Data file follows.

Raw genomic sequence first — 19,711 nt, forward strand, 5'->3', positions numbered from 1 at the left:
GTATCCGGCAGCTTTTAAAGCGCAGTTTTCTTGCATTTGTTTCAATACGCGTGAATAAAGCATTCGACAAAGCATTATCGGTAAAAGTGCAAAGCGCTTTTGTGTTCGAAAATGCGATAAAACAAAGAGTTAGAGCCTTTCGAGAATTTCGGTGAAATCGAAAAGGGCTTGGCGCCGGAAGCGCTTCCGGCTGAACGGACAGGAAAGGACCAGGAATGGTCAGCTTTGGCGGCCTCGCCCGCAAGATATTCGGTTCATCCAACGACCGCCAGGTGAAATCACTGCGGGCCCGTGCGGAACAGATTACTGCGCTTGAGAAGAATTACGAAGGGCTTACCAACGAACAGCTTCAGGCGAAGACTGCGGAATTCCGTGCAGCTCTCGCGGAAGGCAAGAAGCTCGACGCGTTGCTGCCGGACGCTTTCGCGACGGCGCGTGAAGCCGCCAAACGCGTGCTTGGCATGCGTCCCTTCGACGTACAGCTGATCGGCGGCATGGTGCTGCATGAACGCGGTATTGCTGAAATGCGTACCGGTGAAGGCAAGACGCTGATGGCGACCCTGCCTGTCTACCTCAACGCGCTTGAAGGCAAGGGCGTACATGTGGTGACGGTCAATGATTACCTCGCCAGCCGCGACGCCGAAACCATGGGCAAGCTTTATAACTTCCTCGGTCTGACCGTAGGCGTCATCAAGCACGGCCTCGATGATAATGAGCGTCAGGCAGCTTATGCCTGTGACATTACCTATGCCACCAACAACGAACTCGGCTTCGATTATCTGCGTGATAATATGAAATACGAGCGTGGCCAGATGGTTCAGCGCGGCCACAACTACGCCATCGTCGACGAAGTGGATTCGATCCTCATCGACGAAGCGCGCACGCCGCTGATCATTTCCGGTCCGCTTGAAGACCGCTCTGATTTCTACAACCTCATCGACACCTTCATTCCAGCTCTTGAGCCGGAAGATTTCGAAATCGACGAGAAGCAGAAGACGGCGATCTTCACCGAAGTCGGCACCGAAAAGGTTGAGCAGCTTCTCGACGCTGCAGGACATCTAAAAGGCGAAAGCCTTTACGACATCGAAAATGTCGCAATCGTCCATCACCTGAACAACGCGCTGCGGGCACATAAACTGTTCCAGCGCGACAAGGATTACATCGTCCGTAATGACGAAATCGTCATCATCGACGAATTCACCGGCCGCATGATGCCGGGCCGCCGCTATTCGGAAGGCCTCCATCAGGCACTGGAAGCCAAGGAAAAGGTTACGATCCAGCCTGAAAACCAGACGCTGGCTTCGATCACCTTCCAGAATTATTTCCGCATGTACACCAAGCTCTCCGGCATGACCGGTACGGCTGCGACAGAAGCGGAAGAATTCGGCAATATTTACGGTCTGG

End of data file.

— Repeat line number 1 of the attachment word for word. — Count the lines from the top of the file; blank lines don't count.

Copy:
Raw genomic sequence first — 19,711 nt, forward strand, 5'->3', positions numbered from 1 at the left: